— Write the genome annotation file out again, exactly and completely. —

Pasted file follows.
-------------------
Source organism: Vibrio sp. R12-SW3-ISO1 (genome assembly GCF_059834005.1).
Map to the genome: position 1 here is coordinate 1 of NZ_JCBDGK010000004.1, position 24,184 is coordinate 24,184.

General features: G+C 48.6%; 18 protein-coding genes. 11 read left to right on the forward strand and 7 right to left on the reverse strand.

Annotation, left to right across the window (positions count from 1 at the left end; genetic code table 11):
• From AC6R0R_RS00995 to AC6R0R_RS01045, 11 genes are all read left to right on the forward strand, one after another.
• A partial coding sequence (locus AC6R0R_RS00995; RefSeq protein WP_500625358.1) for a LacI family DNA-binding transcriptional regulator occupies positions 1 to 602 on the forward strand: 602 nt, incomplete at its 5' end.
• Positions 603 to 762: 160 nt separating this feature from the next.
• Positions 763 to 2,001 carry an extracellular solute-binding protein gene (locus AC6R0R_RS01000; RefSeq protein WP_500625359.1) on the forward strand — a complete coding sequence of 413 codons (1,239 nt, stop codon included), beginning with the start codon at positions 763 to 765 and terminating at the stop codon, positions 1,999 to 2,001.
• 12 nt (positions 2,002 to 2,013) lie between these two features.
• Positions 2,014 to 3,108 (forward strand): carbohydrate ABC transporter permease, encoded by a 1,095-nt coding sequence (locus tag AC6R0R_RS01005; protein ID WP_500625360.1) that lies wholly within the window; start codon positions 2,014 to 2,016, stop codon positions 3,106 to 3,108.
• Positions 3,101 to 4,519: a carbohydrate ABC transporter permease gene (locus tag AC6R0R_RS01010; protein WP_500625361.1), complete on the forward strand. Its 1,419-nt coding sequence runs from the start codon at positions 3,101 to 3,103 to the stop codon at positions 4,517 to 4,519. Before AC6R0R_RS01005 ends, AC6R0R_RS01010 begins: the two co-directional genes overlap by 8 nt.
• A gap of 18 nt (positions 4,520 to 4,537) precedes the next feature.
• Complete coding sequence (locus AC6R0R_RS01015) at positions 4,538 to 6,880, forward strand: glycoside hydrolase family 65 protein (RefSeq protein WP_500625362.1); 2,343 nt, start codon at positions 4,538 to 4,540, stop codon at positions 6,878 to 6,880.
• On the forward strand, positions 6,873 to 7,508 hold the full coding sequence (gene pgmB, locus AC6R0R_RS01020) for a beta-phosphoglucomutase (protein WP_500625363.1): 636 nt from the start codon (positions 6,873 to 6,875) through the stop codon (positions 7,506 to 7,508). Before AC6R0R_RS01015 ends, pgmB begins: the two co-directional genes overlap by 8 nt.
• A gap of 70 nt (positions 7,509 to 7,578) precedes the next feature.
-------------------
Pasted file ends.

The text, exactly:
Source organism: Vibrio sp. R12-SW3-ISO1 (genome assembly GCF_059834005.1).
Map to the genome: position 1 here is coordinate 1 of NZ_JCBDGK010000004.1, position 24,184 is coordinate 24,184.

General features: G+C 48.6%; 18 protein-coding genes. 11 read left to right on the forward strand and 7 right to left on the reverse strand.

Annotation, left to right across the window (positions count from 1 at the left end; genetic code table 11):
• From AC6R0R_RS00995 to AC6R0R_RS01045, 11 genes are all read left to right on the forward strand, one after another.
• A partial coding sequence (locus AC6R0R_RS00995; RefSeq protein WP_500625358.1) for a LacI family DNA-binding transcriptional regulator occupies positions 1 to 602 on the forward strand: 602 nt, incomplete at its 5' end.
• Positions 603 to 762: 160 nt separating this feature from the next.
• Positions 763 to 2,001 carry an extracellular solute-binding protein gene (locus AC6R0R_RS01000; RefSeq protein WP_500625359.1) on the forward strand — a complete coding sequence of 413 codons (1,239 nt, stop codon included), beginning with the start codon at positions 763 to 765 and terminating at the stop codon, positions 1,999 to 2,001.
• 12 nt (positions 2,002 to 2,013) lie between these two features.
• Positions 2,014 to 3,108 (forward strand): carbohydrate ABC transporter permease, encoded by a 1,095-nt coding sequence (locus tag AC6R0R_RS01005; protein ID WP_500625360.1) that lies wholly within the window; start codon positions 2,014 to 2,016, stop codon positions 3,106 to 3,108.
• Positions 3,101 to 4,519: a carbohydrate ABC transporter permease gene (locus tag AC6R0R_RS01010; protein WP_500625361.1), complete on the forward strand. Its 1,419-nt coding sequence runs from the start codon at positions 3,101 to 3,103 to the stop codon at positions 4,517 to 4,519. Before AC6R0R_RS01005 ends, AC6R0R_RS01010 begins: the two co-directional genes overlap by 8 nt.
• A gap of 18 nt (positions 4,520 to 4,537) precedes the next feature.
• Complete coding sequence (locus AC6R0R_RS01015) at positions 4,538 to 6,880, forward strand: glycoside hydrolase family 65 protein (RefSeq protein WP_500625362.1); 2,343 nt, start codon at positions 4,538 to 4,540, stop codon at positions 6,878 to 6,880.
• On the forward strand, positions 6,873 to 7,508 hold the full coding sequence (gene pgmB, locus AC6R0R_RS01020) for a beta-phosphoglucomutase (protein WP_500625363.1): 636 nt from the start codon (positions 6,873 to 6,875) through the stop codon (positions 7,506 to 7,508). Before AC6R0R_RS01015 ends, pgmB begins: the two co-directional genes overlap by 8 nt.
• A gap of 70 nt (positions 7,509 to 7,578) precedes the next feature.